6 Reasons To Write About Your Holidays

holiday tradition tree

It’s the end of 2015, and the holiday season is almost over. Maybe you’re happy about it—stores will quit playing grating holiday tunes, and you can take back house space from the last of the decorations. Maybe it depresses you a little—after all, winter is long and gray, and there is far too much of it left after the last carols are sung and the last cookies eaten.

Either way, don’t let the holidays go just yet. They have one more gift to give you: a wealth of writing prompts. Don’t pass up the chance to write about your holidays, whether that means childhood memories or this year’s dinner fiasco. You’ll keep up your writing skills, get a better look at your own life, and just maybe find some goodies to inspire your fiction.

Here are six reason to chronicle the season before saying goodbye:

  1. Remember both the good and the bad.

Life is a jumbled mix of good and bad, and it’s worth remembering both. When you write about positive holiday memories, you’ll have a permanent record of something special. When you write about the less-than-pleasant side of the season, you’ll be able to put it in some perspective. Next to the positive memories, were the negative times that bad? What hardships are you thankful to have overcome? What crazy mistakes were made that you want to avoid in future celebrations? Write it all down, and you’ll remember what you’ve chosen to see as important.

  1. Preserve the present for future generations.

If you knew your grandparents, it’s likely that you heard stories of their lives and traditions. Did they talk about Christmas? Did they share parts of their experiences that are now gone but not forgotten? By writing down your story, you can continue the narrative. Why not let your grandkids (or other young friends if you don’t have your own family) know how their parents and grandparents celebrated Christmas? Holiday traditions change over time, and what you’re doing now will someday be a piece of history. Record it well!

  1. Trigger memories for your nonfiction storytelling.

As you write about your holiday memories, you’ll start connecting things you might not have remembered otherwise. For example: was your family upset the first time you spent the holidays with a significant other? If so, was it because they were dependent and controlling or because you were a tight-knit, affectionate clan? Find other memories to support your conclusion. Or what about the weird cookies from your aunt that you wound up feeding to the dog? Was it because your aunt had something against sugar, or was she just an awful cook? Take time for freewriting with holiday memories as a starting point, and you’ll wind up with all sorts of fodder for your memoir or other personal storytelling.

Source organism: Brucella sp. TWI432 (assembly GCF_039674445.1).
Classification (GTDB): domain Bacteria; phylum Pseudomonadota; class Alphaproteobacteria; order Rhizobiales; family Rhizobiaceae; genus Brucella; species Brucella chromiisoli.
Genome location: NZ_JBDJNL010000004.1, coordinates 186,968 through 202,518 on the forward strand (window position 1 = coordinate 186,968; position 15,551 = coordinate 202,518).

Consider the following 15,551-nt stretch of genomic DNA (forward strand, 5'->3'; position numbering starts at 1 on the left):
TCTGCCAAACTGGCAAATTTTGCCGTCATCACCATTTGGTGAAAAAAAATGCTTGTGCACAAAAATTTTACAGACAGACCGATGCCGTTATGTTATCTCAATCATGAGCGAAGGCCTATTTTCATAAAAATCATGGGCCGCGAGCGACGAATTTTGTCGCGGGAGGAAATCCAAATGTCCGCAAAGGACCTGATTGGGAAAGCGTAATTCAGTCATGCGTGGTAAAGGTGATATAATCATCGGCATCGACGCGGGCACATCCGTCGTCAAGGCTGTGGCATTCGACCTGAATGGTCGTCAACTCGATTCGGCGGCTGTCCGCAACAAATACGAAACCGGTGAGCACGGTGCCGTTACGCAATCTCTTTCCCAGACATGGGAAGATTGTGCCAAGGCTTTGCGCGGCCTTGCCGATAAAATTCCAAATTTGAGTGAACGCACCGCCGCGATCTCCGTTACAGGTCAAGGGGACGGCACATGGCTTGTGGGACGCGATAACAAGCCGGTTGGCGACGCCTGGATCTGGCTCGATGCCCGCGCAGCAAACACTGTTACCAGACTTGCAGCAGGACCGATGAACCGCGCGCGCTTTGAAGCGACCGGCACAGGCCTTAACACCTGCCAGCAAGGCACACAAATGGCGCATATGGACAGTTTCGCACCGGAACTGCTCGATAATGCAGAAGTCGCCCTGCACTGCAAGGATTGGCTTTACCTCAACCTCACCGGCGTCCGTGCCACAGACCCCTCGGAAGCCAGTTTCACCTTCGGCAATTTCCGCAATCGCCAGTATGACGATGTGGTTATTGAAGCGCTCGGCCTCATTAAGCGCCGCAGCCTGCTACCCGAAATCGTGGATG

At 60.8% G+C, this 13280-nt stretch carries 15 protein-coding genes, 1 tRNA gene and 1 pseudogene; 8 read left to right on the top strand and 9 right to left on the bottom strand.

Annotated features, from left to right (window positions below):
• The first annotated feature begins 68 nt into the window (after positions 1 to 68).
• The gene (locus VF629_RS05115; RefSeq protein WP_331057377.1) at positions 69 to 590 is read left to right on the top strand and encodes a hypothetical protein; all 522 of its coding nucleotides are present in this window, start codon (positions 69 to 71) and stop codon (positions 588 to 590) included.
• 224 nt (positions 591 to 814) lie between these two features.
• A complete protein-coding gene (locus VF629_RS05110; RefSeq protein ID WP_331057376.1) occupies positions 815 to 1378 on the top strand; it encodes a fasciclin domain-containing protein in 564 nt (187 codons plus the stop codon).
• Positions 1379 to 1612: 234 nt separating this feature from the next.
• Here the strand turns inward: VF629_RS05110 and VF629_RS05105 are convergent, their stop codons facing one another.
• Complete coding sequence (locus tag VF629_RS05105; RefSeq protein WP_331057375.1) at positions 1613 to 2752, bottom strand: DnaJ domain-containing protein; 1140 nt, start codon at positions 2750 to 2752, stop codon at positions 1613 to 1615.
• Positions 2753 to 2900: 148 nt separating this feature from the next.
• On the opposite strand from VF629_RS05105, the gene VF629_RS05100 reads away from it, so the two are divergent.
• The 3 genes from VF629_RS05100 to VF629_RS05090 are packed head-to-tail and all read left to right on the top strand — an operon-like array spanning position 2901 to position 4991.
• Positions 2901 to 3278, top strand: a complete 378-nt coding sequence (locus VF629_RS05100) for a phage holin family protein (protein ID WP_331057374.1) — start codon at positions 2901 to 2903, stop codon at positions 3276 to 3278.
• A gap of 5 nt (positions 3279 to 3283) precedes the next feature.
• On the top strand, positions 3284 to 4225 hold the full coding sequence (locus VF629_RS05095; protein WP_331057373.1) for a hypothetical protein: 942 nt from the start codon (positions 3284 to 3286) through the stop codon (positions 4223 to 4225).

1. Use your life in your fiction.

It’s okay to borrow heavily from real life when writing fiction; it won’t automatically make your character be you. It lets you share a unique perspective on the holidays and life in general that readers might find surprising and fresh. What seems so everyday in your own life will be interesting and foreign to someone else’s. Try writing your own holiday memories into your stories. Your details will be much more vivid when you’re able to draw on memory to flesh out your characters’ experiences.

  1. Understand yourself and your family.

Write to understand yourself and your family of origin. For every holiday or lack of one, there is some motivation and reasoning. Why did your family celebrate the way they did? Why have you chosen to either keep or break away from those traditions? The way we handle the holiday season says a lot about who we are as people, and you just might learn things that will help you get through the rest of the year, too.

  1. It’s always good to write.

Why wouldn’t you write about something as prominent as Christmas? As a writer, you should be writing all the time, and the holidays are a free supply of fresh material. It doesn’t matter which angle you view them from; it’s your angle, and your story is worth telling. Don’t let the chance to tell it pass you by.

What holiday stories are you thinking about recording? I’d love to hear about them! Tomorrow, I’ll post a list of holiday writing prompts to get you started if you’re not sure what to say first. Party hard tonight, and I’ll see you in 2016!

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